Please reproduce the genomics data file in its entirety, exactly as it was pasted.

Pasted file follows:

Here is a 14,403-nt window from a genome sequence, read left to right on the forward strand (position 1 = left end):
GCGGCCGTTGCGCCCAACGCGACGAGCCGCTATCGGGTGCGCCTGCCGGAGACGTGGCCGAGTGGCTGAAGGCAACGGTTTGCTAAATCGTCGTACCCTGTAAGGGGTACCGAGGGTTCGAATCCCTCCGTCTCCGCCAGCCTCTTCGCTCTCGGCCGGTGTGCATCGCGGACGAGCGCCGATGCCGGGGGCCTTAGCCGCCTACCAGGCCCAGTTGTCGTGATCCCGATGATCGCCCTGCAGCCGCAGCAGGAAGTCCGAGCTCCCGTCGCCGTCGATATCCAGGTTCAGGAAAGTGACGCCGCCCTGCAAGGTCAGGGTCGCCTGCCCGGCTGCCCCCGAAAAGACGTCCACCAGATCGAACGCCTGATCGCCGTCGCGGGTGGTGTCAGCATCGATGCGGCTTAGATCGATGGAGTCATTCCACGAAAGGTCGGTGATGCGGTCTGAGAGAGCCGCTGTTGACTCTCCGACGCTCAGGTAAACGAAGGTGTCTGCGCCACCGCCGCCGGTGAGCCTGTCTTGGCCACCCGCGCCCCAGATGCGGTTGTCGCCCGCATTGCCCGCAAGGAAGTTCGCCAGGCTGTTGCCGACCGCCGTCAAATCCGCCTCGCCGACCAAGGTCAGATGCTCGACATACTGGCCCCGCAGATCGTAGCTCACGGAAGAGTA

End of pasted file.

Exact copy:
Here is a 14,403-nt window from a genome sequence, read left to right on the forward strand (position 1 = left end):
GCGGCCGTTGCGCCCAACGCGACGAGCCGCTATCGGGTGCGCCTGCCGGAGACGTGGCCGAGTGGCTGAAGGCAACGGTTTGCTAAATCGTCGTACCCTGTAAGGGGTACCGAGGGTTCGAATCCCTCCGTCTCCGCCAGCCTCTTCGCTCTCGGCCGGTGTGCATCGCGGACGAGCGCCGATGCCGGGGGCCTTAGCCGCCTACCAGGCCCAGTTGTCGTGATCCCGATGATCGCCCTGCAGCCGCAGCAGGAAGTCCGAGCTCCCGTCGCCGTCGATATCCAGGTTCAGGAAAGTGACGCCGCCCTGCAAGGTCAGGGTCGCCTGCCCGGCTGCCCCCGAAAAGACGTCCACCAGATCGAACGCCTGATCGCCGTCGCGGGTGGTGTCAGCATCGATGCGGCTTAGATCGATGGAGTCATTCCACGAAAGGTCGGTGATGCGGTCTGAGAGAGCCGCTGTTGACTCTCCGACGCTCAGGTAAACGAAGGTGTCTGCGCCACCGCCGCCGGTGAGCCTGTCTTGGCCACCCGCGCCCCAGATGCGGTTGTCGCCCGCATTGCCCGCAAGGAAGTTCGCCAGGCTGTTGCCGACCGCCGTCAAATCCGCCTCGCCGACCAAGGTCAGATGCTCGACATACTGGCCCCGCAGATCGTAGCTCACGGAAGAGTA